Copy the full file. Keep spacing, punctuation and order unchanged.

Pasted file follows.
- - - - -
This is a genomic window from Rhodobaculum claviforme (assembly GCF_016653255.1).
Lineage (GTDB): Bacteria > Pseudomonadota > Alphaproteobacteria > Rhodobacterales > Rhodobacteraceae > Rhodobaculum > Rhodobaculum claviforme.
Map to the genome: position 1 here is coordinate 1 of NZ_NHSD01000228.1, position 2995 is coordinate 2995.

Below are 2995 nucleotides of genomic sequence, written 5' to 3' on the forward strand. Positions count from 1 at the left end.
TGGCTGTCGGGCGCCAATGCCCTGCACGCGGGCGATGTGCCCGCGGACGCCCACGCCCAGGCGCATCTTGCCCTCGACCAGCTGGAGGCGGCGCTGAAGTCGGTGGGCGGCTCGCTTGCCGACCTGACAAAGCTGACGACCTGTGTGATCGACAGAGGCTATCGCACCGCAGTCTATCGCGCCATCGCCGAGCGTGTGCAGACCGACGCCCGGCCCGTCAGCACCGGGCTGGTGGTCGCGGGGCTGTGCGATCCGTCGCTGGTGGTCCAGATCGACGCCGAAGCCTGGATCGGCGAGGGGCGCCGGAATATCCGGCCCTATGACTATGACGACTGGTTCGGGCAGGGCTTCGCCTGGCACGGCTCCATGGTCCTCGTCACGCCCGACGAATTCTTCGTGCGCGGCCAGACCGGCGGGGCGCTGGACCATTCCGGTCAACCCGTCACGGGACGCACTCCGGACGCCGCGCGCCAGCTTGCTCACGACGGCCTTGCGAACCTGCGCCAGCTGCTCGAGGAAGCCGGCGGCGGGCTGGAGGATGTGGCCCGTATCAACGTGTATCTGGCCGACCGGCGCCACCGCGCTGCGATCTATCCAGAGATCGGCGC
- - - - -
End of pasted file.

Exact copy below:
This is a genomic window from Rhodobaculum claviforme (assembly GCF_016653255.1).
Lineage (GTDB): Bacteria > Pseudomonadota > Alphaproteobacteria > Rhodobacterales > Rhodobacteraceae > Rhodobaculum > Rhodobaculum claviforme.
Map to the genome: position 1 here is coordinate 1 of NZ_NHSD01000228.1, position 2995 is coordinate 2995.

Below are 2995 nucleotides of genomic sequence, written 5' to 3' on the forward strand. Positions count from 1 at the left end.
TGGCTGTCGGGCGCCAATGCCCTGCACGCGGGCGATGTGCCCGCGGACGCCCACGCCCAGGCGCATCTTGCCCTCGACCAGCTGGAGGCGGCGCTGAAGTCGGTGGGCGGCTCGCTTGCCGACCTGACAAAGCTGACGACCTGTGTGATCGACAGAGGCTATCGCACCGCAGTCTATCGCGCCATCGCCGAGCGTGTGCAGACCGACGCCCGGCCCGTCAGCACCGGGCTGGTGGTCGCGGGGCTGTGCGATCCGTCGCTGGTGGTCCAGATCGACGCCGAAGCCTGGATCGGCGAGGGGCGCCGGAATATCCGGCCCTATGACTATGACGACTGGTTCGGGCAGGGCTTCGCCTGGCACGGCTCCATGGTCCTCGTCACGCCCGACGAATTCTTCGTGCGCGGCCAGACCGGCGGGGCGCTGGACCATTCCGGTCAACCCGTCACGGGACGCACTCCGGACGCCGCGCGCCAGCTTGCTCACGACGGCCTTGCGAACCTGCGCCAGCTGCTCGAGGAAGCCGGCGGCGGGCTGGAGGATGTGGCCCGTATCAACGTGTATCTGGCCGACCGGCGCCACCGCGCTGCGATCTATCCAGAGATCGGCGC